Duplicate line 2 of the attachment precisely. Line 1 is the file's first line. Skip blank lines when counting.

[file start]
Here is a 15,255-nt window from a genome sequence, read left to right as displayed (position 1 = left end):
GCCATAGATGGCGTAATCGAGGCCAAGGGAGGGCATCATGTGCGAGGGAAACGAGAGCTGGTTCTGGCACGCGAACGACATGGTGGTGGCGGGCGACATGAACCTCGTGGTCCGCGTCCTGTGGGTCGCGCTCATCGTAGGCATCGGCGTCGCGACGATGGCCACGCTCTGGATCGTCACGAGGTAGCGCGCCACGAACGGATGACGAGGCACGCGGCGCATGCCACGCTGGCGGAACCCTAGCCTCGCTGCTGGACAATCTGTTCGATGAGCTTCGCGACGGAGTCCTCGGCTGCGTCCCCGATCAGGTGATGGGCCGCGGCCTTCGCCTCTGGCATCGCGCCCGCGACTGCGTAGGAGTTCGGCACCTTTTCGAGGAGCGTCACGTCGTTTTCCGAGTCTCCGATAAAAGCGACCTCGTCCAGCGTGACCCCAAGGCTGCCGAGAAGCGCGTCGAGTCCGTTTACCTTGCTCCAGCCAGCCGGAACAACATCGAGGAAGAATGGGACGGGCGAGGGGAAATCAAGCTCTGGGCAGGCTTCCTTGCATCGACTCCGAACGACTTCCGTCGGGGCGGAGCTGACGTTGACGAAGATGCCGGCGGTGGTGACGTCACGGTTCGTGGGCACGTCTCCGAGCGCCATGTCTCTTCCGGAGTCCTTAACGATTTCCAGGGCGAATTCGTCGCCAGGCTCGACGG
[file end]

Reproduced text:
GCCATAGATGGCGTAATCGAGGCCAAGGGAGGGCATCATGTGCGAGGGAAACGAGAGCTGGTTCTGGCACGCGAACGACATGGTGGTGGCGGGCGACATGAACCTCGTGGTCCGCGTCCTGTGGGTCGCGCTCATCGTAGGCATCGGCGTCGCGACGATGGCCACGCTCTGGATCGTCACGAGGTAGCGCGCCACGAACGGATGACGAGGCACGCGGCGCATGCCACGCTGGCGGAACCCTAGCCTCGCTGCTGGACAATCTGTTCGATGAGCTTCGCGACGGAGTCCTCGGCTGCGTCCCCGATCAGGTGATGGGCCGCGGCCTTCGCCTCTGGCATCGCGCCCGCGACTGCGTAGGAGTTCGGCACCTTTTCGAGGAGCGTCACGTCGTTTTCCGAGTCTCCGATAAAAGCGACCTCGTCCAGCGTGACCCCAAGGCTGCCGAGAAGCGCGTCGAGTCCGTTTACCTTGCTCCAGCCAGCCGGAACAACATCGAGGAAGAATGGGACGGGCGAGGGGAAATCAAGCTCTGGGCAGGCTTCCTTGCATCGACTCCGAACGACTTCCGTCGGGGCGGAGCTGACGTTGACGAAGATGCCGGCGGTGGTGACGTCACGGTTCGTGGGCACGTCTCCGAGCGCCATGTCTCTTCCGGAGTCCTTAACGATTTCCAGGGCGAATTCGTCGCCAGGCTCGACGG